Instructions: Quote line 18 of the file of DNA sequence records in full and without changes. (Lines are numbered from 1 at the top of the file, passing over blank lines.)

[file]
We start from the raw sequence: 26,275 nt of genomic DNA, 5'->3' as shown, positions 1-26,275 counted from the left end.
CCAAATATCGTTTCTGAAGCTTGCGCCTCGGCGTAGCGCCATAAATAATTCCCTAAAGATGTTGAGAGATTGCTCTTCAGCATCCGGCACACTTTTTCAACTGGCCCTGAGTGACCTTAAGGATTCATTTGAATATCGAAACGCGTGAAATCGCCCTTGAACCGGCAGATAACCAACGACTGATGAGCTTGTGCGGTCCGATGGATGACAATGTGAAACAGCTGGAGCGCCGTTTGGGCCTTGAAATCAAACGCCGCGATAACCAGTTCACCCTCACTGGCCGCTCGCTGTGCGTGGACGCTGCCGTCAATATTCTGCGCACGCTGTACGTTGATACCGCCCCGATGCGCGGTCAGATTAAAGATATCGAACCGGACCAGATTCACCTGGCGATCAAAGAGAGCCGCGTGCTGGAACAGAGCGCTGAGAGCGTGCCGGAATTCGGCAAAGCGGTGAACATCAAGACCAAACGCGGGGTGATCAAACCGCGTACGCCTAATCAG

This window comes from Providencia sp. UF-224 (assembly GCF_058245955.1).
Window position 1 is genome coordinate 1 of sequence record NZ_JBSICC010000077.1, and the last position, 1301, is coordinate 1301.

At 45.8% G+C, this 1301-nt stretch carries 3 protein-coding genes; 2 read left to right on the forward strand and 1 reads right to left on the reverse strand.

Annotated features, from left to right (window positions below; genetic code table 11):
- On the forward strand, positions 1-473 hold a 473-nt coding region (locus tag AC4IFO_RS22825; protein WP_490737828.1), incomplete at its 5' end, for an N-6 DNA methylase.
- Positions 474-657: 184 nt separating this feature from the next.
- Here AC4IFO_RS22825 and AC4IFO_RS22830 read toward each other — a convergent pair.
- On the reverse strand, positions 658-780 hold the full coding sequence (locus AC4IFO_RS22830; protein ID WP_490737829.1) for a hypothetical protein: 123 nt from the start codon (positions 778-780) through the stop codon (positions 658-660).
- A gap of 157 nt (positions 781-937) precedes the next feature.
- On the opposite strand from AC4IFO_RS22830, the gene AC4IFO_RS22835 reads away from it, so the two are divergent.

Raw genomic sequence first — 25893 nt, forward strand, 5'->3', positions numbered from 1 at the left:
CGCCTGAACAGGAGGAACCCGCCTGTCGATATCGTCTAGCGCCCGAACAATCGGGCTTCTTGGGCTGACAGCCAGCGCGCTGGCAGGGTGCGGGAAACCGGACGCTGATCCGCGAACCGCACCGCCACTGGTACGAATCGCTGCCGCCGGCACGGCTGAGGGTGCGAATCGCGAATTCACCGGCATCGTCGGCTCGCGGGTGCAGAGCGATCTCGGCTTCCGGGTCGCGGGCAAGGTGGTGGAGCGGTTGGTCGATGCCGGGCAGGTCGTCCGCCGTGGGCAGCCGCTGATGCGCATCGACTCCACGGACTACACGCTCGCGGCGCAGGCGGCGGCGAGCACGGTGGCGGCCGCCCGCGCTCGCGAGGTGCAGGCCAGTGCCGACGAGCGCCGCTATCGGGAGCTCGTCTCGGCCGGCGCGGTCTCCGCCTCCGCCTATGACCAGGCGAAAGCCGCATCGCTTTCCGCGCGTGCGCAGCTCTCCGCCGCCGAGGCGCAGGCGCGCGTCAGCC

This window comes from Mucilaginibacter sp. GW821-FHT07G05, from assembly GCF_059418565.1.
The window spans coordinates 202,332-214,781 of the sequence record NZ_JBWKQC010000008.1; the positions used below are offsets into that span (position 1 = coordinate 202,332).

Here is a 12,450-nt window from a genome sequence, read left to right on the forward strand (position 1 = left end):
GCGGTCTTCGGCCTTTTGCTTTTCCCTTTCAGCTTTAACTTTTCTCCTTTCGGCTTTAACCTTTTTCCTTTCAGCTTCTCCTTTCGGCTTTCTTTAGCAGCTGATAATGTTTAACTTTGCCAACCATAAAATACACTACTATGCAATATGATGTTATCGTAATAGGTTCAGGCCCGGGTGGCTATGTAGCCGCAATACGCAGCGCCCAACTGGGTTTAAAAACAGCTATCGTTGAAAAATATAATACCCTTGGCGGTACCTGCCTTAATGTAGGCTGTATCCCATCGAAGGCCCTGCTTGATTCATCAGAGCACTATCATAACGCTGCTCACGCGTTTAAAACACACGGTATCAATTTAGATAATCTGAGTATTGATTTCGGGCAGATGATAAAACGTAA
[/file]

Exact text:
GCGGTCTTCGGCCTTTTGCTTTTCCCTTTCAGCTTTAACTTTTCTCCTTTCGGCTTTAACCTTTTTCCTTTCAGCTTCTCCTTTCGGCTTTCTTTAGCAGCTGATAATGTTTAACTTTGCCAACCATAAAATACACTACTATGCAATATGATGTTATCGTAATAGGTTCAGGCCCGGGTGGCTATGTAGCCGCAATACGCAGCGCCCAACTGGGTTTAAAAACAGCTATCGTTGAAAAATATAATACCCTTGGCGGTACCTGCCTTAATGTAGGCTGTATCCCATCGAAGGCCCTGCTTGATTCATCAGAGCACTATCATAACGCTGCTCACGCGTTTAAAACACACGGTATCAATTTAGATAATCTGAGTATTGATTTCGGGCAGATGATAAAACGTAA